Honor For Veterans Day November 10, 2017, Roger Williams University Nov 2017

Honor For Veterans Day November 10, 2017, Roger Williams University

Life of the Law School (1993- )

No abstract provided.


Where Have All The Soldiers Gone Ii: Military Veterans In Congress And The State Of Civil-Military Relations, Donald N. Zillman Nov 2017

Where Have All The Soldiers Gone Ii: Military Veterans In Congress And The State Of Civil-Military Relations, Donald N. Zillman

Maine Law Review

In a 1997 essay in these pages, I reported on the fact that a declining number of senators and members of the House of Representatives were veterans of military service. At the height of the Vietnam War, roughly 70% of the members of Congress were veterans. By 1991, the Congress that approved the use of force against Iraq in Operation Desert Storm had only slightly more veterans than non-veterans. Three Congresses later, the percentage of veterans had dropped to 32%. The explanation for the decline is almost certainly not that the American voter no longer likes to elect veterans to …


Contrasting Perspectives And Preemptive Strike: The United States, France, And The War On Terror, Sophie Clavier Nov 2017

Contrasting Perspectives And Preemptive Strike: The United States, France, And The War On Terror, Sophie Clavier

Maine Law Review

A few years ago, Samuel P. Huntington's article in Foreign Affairs, "The Clash of Civilizations?" described a "West vs. the Rest" conflict leading to the assumption of an essentially unified Western civilization settling "[g]lobal political and security issues ... effectively ... by a directorate of the United States, Britain and France" and centered around common core values "using international institutions, military power and economic resources to run the world in ways that will . . . protect Western interests . . . .” Against the West, the specter of disorder and fundamentalism was looming and would precipitate conflicts. This widely …


Unilateral And Multilateral Preventive Self-Defense, Stéphanie Bellier Nov 2017

Unilateral And Multilateral Preventive Self-Defense, Stéphanie Bellier

Maine Law Review

The governing principle of the collective security system created by the United Nations Charter in 19451 is the rule prohibiting the use of force in Article 2(4), which provides that "All Members shall refrain in their international relations from the threat or use of force against the territorial integrity or political independence of any state, or in any other manner inconsistent with the Purpose of the United Nations." This rule prohibiting the use of force was considered revolutionary at the time because it transformed into international law ideas which had for centuries, if not millennia, preoccupied the minds of people …


Trending @ Rwu Law: Professor David Coombs's Post: The Immigrant Veteran: Service And Honor 11-14-2017, David Coombs Nov 2017

Trending @ Rwu Law: Professor David Coombs's Post: The Immigrant Veteran: Service And Honor 11-14-2017, David Coombs

Law School Blogs

No abstract provided.


An Empirical Look At Commander Bias In Sexual Assault Cases, Eric R. Carpenter Nov 2017

An Empirical Look At Commander Bias In Sexual Assault Cases, Eric R. Carpenter

Eric R. Carpenter

In response to the American military’s perceived inability to handle sexual assault cases, the Uniform Code of Military Justice is undergoing its most significant restructuring since its creation in 1950. Critics point to the high rates of sexual assault case attrition as a sign that the system is failing sexual assault victims. The theory is that commanders are predisposed to believe the offenders and to blame the victims. This bias then causes high levels of attrition as the commanders undervalue the cases and divert them from the legal process. This study tests that causal inference. It measures the attrition of …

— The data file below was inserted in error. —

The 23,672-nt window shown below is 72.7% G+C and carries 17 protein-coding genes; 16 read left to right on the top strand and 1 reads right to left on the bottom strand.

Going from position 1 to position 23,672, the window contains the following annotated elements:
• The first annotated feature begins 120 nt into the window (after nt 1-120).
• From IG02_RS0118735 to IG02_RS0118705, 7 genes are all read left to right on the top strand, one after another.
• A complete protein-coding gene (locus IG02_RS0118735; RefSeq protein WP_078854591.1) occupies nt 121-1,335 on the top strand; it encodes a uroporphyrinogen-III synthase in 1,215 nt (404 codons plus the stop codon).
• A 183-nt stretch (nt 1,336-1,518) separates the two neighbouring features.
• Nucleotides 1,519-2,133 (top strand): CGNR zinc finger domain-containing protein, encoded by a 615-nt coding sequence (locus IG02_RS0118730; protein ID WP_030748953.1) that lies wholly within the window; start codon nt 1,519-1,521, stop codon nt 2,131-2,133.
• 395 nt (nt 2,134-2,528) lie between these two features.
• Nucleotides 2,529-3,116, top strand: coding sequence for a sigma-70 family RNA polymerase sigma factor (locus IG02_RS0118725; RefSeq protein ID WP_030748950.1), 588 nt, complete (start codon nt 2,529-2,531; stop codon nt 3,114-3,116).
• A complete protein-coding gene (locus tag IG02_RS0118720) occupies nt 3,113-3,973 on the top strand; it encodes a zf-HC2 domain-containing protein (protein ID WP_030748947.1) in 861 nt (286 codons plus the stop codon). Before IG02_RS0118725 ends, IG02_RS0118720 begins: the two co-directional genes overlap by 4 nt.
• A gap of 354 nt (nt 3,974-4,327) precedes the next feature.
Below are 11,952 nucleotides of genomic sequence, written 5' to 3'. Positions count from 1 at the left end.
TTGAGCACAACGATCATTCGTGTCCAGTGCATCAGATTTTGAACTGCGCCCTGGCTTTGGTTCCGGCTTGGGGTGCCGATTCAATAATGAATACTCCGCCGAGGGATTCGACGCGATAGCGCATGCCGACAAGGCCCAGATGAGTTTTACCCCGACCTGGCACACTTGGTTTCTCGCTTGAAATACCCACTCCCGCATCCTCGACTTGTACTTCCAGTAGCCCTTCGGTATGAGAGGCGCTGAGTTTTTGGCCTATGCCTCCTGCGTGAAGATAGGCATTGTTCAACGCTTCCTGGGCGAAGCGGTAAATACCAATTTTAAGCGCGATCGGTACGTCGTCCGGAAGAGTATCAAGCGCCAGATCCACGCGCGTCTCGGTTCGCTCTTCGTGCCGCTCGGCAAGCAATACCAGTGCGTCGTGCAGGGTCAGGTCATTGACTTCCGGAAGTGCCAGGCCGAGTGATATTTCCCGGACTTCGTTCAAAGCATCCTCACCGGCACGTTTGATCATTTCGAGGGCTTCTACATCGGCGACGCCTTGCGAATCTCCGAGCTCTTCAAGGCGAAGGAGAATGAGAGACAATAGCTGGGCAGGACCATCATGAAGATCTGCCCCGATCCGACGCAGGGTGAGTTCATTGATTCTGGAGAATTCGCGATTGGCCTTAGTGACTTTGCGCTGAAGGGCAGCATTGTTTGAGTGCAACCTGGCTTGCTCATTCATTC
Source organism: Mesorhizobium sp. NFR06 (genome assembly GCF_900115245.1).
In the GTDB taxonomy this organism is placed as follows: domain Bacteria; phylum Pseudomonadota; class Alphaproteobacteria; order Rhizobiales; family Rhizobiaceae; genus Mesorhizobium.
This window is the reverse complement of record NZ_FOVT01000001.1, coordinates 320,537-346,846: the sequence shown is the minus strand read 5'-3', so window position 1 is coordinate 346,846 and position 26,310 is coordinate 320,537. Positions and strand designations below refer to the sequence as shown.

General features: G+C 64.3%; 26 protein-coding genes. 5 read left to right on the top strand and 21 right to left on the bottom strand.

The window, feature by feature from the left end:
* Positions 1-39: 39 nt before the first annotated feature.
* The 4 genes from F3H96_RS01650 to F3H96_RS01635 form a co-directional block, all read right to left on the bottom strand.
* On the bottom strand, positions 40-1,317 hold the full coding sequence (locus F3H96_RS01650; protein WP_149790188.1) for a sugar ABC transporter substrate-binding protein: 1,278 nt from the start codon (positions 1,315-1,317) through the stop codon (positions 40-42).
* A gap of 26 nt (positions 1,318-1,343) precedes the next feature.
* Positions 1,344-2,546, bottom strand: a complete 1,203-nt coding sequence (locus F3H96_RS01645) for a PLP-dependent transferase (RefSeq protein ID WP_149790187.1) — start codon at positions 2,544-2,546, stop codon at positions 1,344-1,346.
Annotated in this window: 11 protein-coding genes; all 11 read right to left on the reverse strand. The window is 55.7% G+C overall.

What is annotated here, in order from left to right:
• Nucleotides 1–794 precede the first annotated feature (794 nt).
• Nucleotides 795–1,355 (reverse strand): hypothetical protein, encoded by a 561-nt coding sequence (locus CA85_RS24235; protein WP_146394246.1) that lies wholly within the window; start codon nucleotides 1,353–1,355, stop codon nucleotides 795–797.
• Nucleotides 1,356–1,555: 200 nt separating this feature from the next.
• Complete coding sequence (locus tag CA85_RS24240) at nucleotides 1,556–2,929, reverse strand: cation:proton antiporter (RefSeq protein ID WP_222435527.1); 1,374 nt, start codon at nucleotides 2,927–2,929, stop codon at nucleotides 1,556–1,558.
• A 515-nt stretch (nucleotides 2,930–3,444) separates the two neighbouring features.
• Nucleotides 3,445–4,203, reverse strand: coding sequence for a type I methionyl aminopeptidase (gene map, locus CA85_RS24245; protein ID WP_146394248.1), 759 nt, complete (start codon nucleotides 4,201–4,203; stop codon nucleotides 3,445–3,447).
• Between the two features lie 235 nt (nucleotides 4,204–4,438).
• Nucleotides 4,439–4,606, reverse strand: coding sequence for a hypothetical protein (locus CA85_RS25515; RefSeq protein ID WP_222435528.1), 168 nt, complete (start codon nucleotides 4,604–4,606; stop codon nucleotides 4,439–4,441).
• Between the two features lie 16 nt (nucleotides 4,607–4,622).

Law Library Blog (November 2017): Legal Beagle's Blog Archive, Roger Williams University School Of Law Nov 2017

Law Library Blog (November 2017): Legal Beagle's Blog Archive, Roger Williams University School Of Law

Law Library Newsletters/Blog

No abstract provided.


From The Editor, Antulio J. Echevarria Ii Nov 2017

From The Editor, Antulio J. Echevarria Ii

The US Army War College Quarterly: Parameters

No abstract provided.


Expansibility And Army Intelligence, Rose P. Keravuori Nov 2017

Expansibility And Army Intelligence, Rose P. Keravuori

The US Army War College Quarterly: Parameters

This article provides insights valuable to transitioning America’s military intelligence resources from counterinsurgency operations to the force necessary for responding to a near-peer competitor in a major war.


Clausewitz's Theory Of War And Victory In Contemporary Conflict, Emile Simpson Nov 2017

Clausewitz's Theory Of War And Victory In Contemporary Conflict, Emile Simpson

The US Army War College Quarterly: Parameters

This article considers whether Clausewitz’s account of the nature of war is universal to all wars, in order then to assess how far his concept of victory is universal. While aspects of Clausewitz’s concept of war are still universal, others are not. Accordingly, his theory of victory is not universal to all wars, and especially not to wars fought against transnational terrorist networks.


Making Peace: Next Steps In Colombia, Seth Cantey, Ricardo Correa Nov 2017

Making Peace: Next Steps In Colombia, Seth Cantey, Ricardo Correa

The US Army War College Quarterly: Parameters

After a brief history of the longest-running insurgency in the Western Hemisphere, this article contextualizes recent developments in the transition of the Revolutionary Armed Forces of Colombia (FARC) to legal politics in Colombia. The authors also provide policy recommendations for the US Department of Defense.


Expansibility And Army Special Operations Forces, Eric P. Shwedo Nov 2017

Expansibility And Army Special Operations Forces, Eric P. Shwedo

The US Army War College Quarterly: Parameters

This article examines how Army Special Operations might prepare to expand in the event of a major war by resolving impediments to growth, improving recall procedures, and developing plans to expand training capacities.


Will War's Nature Change In The Seventh Military Revolution?, F. G. Hoffman Nov 2017

Will War's Nature Change In The Seventh Military Revolution?, F. G. Hoffman

The US Army War College Quarterly: Parameters